This isn’t the NBA, so the Cubs didn’t have to put the full-court press on once the free-agent marketplace opened on Friday at 11 p.m. Chicago time. But the Cubs planned to be aggressive and contact the agents for some of the game’s best pitchers, knowing they could only be a few pieces away from constructing a World Series winner.
“We have our targets,” general manager Jed Hoyer said. “We know who we’re going to look to talk to right away.”
The Cubs are going to be linked to seemingly every free agent on Twitter and MLB Trade Rumors, but it’s clear they’re going to pour most of their resources into pitching this winter.
David Price wants to come to Chicago, play for Joe Maddon again and try to be part of the team that would live forever by ending the century-and-counting championship drought.
Price is left-handed, Vanderbilt University-educated and viewed as an outstanding teammate and clubhouse influence. He won a Cy Young Award with Maddon’s Tampa Bay Rays in 2012. He won’t cost a draft pick after a midseason trade from the Detroit Tigers to the Toronto Blue Jays.
But the search for pitching won’t start and end with Price, especially if the Los Angeles Dodgers essentially hand him a blank check.
The Cubs are open to signing a free agent tagged with a qualifying offer, viewing Zack Greinke as an intriguing option who should age well over time after opting out of a contract that would have guaranteed him three more years and $71 million.
The Cubs had concerns about Greinke’s ability to handle the Wrigley Field fishbowl when he became a free agent after the 2012 season, and they weren’t prepared to hand out a megadeal at that point in the rebuild, anyway.
By then, Greinke had spent almost his entire career with the Kansas City Royals and Milwaukee Brewers and dealt with social anxiety disorder and depression.
But Greinke erased those doubts with three outstanding seasons in Los Angeles, reinforcing his reputation as a baseball gym rat fascinated by the art of scouting, someone who likes to go watch prospects and hang out in draft rooms.
There’s also some level of mutual interest between the Cubs and Jeff Samardzija and Jordan Zimmermann, two pitchers with strong roots in the Midwest who will cost a draft pick.
Samardzija won’t return to the White Sox after a disappointing season and will decline the one-year, $15.8 million offer. The ex-Cub has a good relationship with pitching coach Chris Bosio and loves pitching on the big stage in front of the bright lights.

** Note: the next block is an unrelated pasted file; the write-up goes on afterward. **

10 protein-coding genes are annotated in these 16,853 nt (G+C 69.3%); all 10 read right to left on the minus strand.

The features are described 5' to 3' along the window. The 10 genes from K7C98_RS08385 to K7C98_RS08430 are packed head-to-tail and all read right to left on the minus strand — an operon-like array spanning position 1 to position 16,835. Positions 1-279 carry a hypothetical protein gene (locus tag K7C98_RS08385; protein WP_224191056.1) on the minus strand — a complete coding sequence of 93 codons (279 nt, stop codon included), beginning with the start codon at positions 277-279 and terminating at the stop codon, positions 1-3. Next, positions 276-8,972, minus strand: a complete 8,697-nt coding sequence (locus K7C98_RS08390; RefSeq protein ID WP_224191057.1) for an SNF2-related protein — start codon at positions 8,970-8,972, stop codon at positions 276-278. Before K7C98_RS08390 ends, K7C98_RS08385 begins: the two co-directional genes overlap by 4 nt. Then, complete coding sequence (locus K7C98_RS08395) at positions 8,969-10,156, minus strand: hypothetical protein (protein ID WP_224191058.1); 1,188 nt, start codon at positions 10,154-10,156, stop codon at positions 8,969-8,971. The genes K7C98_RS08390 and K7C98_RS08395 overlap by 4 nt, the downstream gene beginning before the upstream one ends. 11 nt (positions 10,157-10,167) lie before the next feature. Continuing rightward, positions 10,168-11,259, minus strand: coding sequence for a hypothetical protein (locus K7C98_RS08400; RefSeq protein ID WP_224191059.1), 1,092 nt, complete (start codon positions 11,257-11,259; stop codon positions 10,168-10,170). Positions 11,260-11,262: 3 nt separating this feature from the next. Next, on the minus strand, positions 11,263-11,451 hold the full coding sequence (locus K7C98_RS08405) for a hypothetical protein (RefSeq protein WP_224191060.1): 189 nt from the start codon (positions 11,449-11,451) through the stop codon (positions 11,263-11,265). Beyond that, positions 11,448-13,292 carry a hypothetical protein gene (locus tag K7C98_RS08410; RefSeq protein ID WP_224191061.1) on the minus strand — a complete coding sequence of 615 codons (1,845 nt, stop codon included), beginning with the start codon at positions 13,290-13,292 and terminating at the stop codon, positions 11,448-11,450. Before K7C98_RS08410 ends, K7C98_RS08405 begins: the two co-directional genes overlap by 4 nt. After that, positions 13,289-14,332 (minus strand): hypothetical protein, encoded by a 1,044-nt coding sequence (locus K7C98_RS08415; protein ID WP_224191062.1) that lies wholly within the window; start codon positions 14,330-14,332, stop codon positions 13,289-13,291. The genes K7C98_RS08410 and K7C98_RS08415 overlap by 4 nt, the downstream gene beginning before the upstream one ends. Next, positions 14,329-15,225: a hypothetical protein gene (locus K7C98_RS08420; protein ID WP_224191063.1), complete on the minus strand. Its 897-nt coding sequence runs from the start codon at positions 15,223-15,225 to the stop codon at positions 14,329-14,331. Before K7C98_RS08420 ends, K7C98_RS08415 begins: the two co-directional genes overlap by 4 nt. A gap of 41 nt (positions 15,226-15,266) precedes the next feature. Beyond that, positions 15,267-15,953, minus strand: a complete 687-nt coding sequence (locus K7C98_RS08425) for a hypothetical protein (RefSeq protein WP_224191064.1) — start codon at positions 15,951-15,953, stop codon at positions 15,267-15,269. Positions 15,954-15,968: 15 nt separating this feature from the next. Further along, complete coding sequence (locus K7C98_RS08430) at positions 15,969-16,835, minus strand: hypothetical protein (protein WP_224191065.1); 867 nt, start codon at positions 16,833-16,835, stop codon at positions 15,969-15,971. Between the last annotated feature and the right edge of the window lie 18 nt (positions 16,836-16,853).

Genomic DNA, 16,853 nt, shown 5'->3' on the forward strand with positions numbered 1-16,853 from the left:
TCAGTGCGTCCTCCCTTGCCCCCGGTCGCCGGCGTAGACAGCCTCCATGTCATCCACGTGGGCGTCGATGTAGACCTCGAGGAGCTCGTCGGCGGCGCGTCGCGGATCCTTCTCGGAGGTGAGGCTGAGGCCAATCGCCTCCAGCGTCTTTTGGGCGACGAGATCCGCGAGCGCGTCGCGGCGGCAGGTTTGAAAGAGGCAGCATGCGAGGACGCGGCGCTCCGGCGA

Zimmermann came out of a Division III program – the University of Wisconsin-Stevens Point – and made himself into a two-time All-Star with the Washington Nationals.
“The qualifying offer is a consideration,” Hoyer said. “But at the same time, 2016 and beyond are very important years to us. We have a really good core now of young players. We’re clearly a team that is poised to win.
“That’s the most important factor we’re going to consider in free agency: How does this player effect our ability to win in the near future?
“The draft pick’s important, (but) when you’re in kind of a winning window, I do think you have to look at that consideration different than you might have when we were building.”
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John Lackey has those Boston Red Sox connections with president of baseball operations Theo Epstein and remains good friends with Jon Lester, the $155 million lefty atop the Cubs rotation.
Lackey – who made 33 starts and put up a 2.77 ERA during his age-36 season with the St. Louis Cardinals – is another qualifying-offer case. The Cubs could also be in position to recoup a draft pick if outfielder Dexter Fowler leaves after a great walk year.
“It’s a factor,” Epstein said. “But we’re going to be picking down at the bottom of the first round, which is where you want to pick. You want to pick 30th if you can. That’s not nearly as valuable as surrendering, say, the 11th pick in the country or the 12th pick in the country.
“Sometimes you get those picks back, too, if you signed a free agent who requires a qualifying offer to a one-year deal and then he makes a really significant contribution. Maybe you get that pick back the next year when he leaves as a free agent.
“So where we are now as an organization – where we hope to stay as an organization – it’s not quite as big a factor as it was in the past. The draft still is as big a factor. But the importance of preserving that high first-round pick isn’t quite as (important).”
After winning 97 games and making it to the National League Championship Series, the Cubs are going to be a team people talk about when the general manager meetings begin on Monday in Boca Raton, Florida, right back in the middle of all the action again.